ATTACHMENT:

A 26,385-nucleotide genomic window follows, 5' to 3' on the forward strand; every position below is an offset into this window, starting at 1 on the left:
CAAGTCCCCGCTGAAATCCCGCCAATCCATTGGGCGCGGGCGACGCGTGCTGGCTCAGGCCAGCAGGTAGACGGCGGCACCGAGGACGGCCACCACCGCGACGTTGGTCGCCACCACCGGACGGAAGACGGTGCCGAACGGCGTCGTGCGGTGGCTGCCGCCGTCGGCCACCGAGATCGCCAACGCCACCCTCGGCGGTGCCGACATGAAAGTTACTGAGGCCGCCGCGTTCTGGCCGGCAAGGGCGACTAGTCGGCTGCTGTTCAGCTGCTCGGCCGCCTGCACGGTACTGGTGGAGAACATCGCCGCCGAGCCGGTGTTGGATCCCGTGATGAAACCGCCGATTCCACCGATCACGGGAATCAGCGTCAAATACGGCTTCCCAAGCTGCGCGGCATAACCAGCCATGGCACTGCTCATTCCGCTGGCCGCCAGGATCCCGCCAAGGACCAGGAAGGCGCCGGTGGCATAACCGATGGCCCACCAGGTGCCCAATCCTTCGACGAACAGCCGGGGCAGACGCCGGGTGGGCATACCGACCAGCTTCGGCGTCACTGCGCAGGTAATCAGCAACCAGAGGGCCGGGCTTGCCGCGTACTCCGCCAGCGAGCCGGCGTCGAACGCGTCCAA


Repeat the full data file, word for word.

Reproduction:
A 26,385-nucleotide genomic window follows, 5' to 3' on the forward strand; every position below is an offset into this window, starting at 1 on the left:
CAAGTCCCCGCTGAAATCCCGCCAATCCATTGGGCGCGGGCGACGCGTGCTGGCTCAGGCCAGCAGGTAGACGGCGGCACCGAGGACGGCCACCACCGCGACGTTGGTCGCCACCACCGGACGGAAGACGGTGCCGAACGGCGTCGTGCGGTGGCTGCCGCCGTCGGCCACCGAGATCGCCAACGCCACCCTCGGCGGTGCCGACATGAAAGTTACTGAGGCCGCCGCGTTCTGGCCGGCAAGGGCGACTAGTCGGCTGCTGTTCAGCTGCTCGGCCGCCTGCACGGTACTGGTGGAGAACATCGCCGCCGAGCCGGTGTTGGATCCCGTGATGAAACCGCCGATTCCACCGATCACGGGAATCAGCGTCAAATACGGCTTCCCAAGCTGCGCGGCATAACCAGCCATGGCACTGCTCATTCCGCTGGCCGCCAGGATCCCGCCAAGGACCAGGAAGGCGCCGGTGGCATAACCGATGGCCCACCAGGTGCCCAATCCTTCGACGAACAGCCGGGGCAGACGCCGGGTGGGCATACCGACCAGCTTCGGCGTCACTGCGCAGGTAATCAGCAACCAGAGGGCCGGGCTTGCCGCGTACTCCGCCAGCGAGCCGGCGTCGAACGCGTCCAA